"This was the second time I’ve received uniforms that were almost 80 years old,'' she said on her Facebook page. ''I almost didn’t have the heart to cut them. I’m happy I did. Now they have a blended memento that they can hold with them for a lifetime.''

Pompei said she never expected to make a business out of her hobby, but her Facebook inbox soon became full of requests.

''The most rewarding part is hearing all of the stories of my customers and their family members,'' she said. ''I feel so honored that I can memorialize and honor their service. I have such respect for anybody who has served in the military.''

Housing Boom Sparks Fears Over Lack of Land for New Homes

Housing Boom Sparks Fears Over Lack of Land for New Homes sign pointing to new homes for sale A sign is posted in front of new homes for sale at Hamilton Cottages on September 24, 2020, in Novato, Calif. (Justin Sullivan/Getty Images)

By Jeffrey Rodack | Friday, 25 December 2020 02:20 PM

Builders are growing worried they are running out of land to meet the surging demand for new homes.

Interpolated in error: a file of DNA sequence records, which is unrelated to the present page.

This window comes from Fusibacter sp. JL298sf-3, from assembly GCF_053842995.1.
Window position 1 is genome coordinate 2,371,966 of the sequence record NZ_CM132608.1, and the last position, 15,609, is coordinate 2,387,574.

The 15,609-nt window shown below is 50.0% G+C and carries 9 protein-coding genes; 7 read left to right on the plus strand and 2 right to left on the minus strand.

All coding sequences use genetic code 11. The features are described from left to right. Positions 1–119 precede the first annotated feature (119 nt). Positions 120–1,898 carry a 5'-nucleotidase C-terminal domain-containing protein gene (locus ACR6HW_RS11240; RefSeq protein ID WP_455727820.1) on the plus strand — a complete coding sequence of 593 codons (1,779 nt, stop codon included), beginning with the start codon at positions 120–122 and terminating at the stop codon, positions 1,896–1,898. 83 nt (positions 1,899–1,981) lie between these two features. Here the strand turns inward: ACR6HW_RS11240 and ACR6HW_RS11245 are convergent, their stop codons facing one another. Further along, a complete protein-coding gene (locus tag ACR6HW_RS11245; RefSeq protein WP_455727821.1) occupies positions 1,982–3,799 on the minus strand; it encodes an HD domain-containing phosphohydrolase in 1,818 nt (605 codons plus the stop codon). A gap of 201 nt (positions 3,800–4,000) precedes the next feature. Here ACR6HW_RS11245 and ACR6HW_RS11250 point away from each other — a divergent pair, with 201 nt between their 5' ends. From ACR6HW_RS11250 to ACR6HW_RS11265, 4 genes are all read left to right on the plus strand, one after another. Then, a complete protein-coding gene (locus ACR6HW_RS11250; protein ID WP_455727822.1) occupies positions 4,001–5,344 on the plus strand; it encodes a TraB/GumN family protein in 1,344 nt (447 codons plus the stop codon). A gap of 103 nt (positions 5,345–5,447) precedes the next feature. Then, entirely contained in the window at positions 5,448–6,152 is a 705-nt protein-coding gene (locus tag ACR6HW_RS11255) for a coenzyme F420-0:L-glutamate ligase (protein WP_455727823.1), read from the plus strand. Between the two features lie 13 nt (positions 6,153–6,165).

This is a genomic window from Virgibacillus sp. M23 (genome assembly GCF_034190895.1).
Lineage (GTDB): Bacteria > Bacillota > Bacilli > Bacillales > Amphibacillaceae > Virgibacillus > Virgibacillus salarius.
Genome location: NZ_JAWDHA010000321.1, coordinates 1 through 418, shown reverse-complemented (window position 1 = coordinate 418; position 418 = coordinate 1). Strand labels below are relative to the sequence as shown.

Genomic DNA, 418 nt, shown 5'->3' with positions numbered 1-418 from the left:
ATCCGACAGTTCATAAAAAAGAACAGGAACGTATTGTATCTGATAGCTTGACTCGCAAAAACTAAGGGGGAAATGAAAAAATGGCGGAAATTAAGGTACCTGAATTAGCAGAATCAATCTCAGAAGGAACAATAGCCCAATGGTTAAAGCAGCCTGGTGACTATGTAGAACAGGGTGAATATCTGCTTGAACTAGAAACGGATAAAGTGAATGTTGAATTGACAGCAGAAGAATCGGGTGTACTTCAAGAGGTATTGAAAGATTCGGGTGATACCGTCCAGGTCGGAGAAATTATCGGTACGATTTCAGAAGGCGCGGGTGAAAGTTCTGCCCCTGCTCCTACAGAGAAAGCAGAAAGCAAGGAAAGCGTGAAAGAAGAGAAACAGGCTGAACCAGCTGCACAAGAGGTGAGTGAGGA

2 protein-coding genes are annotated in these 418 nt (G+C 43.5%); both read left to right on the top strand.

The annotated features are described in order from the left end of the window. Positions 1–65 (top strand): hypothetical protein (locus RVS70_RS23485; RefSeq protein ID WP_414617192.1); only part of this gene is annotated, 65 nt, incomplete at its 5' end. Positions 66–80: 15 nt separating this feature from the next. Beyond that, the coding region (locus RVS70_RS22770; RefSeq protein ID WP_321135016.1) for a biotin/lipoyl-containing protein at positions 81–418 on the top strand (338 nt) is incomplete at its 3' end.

The Wall Street Journal reported record low interest rates and a new premium on space during the pandemic have generated the biggest housing boom in years.

And a shortage of previously owned homes on the market is leading to an increase in buyers wanting new construction.

Builders, with much of their land inventory still in the development process, face the prospect of a shortage of finished lots or land that can be built on, said Jody Kahn, senior vice president at John Burns Real Estate Consulting LLC.

And Phillippe Lord, chief operating officer at Scottsdale, Arizona-based builder Meritage Homes Corp. said: ''The competition for land is extremely high as the homebuying demand grows.''

New home sales soared 20.8% on a year-on-year basis. The government reported last week that single-family homebuilding, the largest share of the housing market, increased in November to the highest level since April 2007.

But persistent shortages of land, materials and skilled labor are increasing construction costs for builders.

Luke Pickerill, owner of MonteVista Homes in Bend, Oregon, said: ''In Central Oregon, I will literally be out of lots and I’ll have nothing to sell'' by next month. ''All of the inventory that we expected to be selling in quarter one and quarter two of next year, we’ve now sold through it already this year.''